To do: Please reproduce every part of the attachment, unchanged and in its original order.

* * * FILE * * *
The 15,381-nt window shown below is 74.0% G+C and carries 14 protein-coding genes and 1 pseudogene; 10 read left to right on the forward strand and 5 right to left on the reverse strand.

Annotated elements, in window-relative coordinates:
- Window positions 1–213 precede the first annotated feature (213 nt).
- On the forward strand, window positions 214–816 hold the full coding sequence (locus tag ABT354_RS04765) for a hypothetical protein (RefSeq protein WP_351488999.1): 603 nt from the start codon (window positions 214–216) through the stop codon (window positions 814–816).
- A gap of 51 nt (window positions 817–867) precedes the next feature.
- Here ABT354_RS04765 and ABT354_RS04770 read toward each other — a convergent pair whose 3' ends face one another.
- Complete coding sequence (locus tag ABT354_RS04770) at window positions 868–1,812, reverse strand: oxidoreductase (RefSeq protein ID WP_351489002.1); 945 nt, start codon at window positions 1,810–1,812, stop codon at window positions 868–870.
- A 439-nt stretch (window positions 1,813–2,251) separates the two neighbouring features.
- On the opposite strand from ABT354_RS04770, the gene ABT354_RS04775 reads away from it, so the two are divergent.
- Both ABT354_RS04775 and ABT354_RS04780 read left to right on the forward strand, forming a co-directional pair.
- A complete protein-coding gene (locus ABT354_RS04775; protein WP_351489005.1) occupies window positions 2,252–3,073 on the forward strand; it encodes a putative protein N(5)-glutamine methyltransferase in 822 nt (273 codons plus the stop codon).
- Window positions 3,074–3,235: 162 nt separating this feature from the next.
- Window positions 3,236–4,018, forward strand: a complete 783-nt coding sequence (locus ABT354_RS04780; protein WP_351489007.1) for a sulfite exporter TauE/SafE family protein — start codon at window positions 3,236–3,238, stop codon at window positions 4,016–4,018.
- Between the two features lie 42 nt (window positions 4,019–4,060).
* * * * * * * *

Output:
The 15,381-nt window shown below is 74.0% G+C and carries 14 protein-coding genes and 1 pseudogene; 10 read left to right on the forward strand and 5 right to left on the reverse strand.

Annotated elements, in window-relative coordinates:
- Window positions 1–213 precede the first annotated feature (213 nt).
- On the forward strand, window positions 214–816 hold the full coding sequence (locus tag ABT354_RS04765) for a hypothetical protein (RefSeq protein WP_351488999.1): 603 nt from the start codon (window positions 214–216) through the stop codon (window positions 814–816).
- A gap of 51 nt (window positions 817–867) precedes the next feature.
- Here ABT354_RS04765 and ABT354_RS04770 read toward each other — a convergent pair whose 3' ends face one another.
- Complete coding sequence (locus tag ABT354_RS04770) at window positions 868–1,812, reverse strand: oxidoreductase (RefSeq protein ID WP_351489002.1); 945 nt, start codon at window positions 1,810–1,812, stop codon at window positions 868–870.
- A 439-nt stretch (window positions 1,813–2,251) separates the two neighbouring features.
- On the opposite strand from ABT354_RS04770, the gene ABT354_RS04775 reads away from it, so the two are divergent.
- Both ABT354_RS04775 and ABT354_RS04780 read left to right on the forward strand, forming a co-directional pair.
- A complete protein-coding gene (locus ABT354_RS04775; protein WP_351489005.1) occupies window positions 2,252–3,073 on the forward strand; it encodes a putative protein N(5)-glutamine methyltransferase in 822 nt (273 codons plus the stop codon).
- Window positions 3,074–3,235: 162 nt separating this feature from the next.
- Window positions 3,236–4,018, forward strand: a complete 783-nt coding sequence (locus ABT354_RS04780; protein WP_351489007.1) for a sulfite exporter TauE/SafE family protein — start codon at window positions 3,236–3,238, stop codon at window positions 4,016–4,018.
- Between the two features lie 42 nt (window positions 4,019–4,060).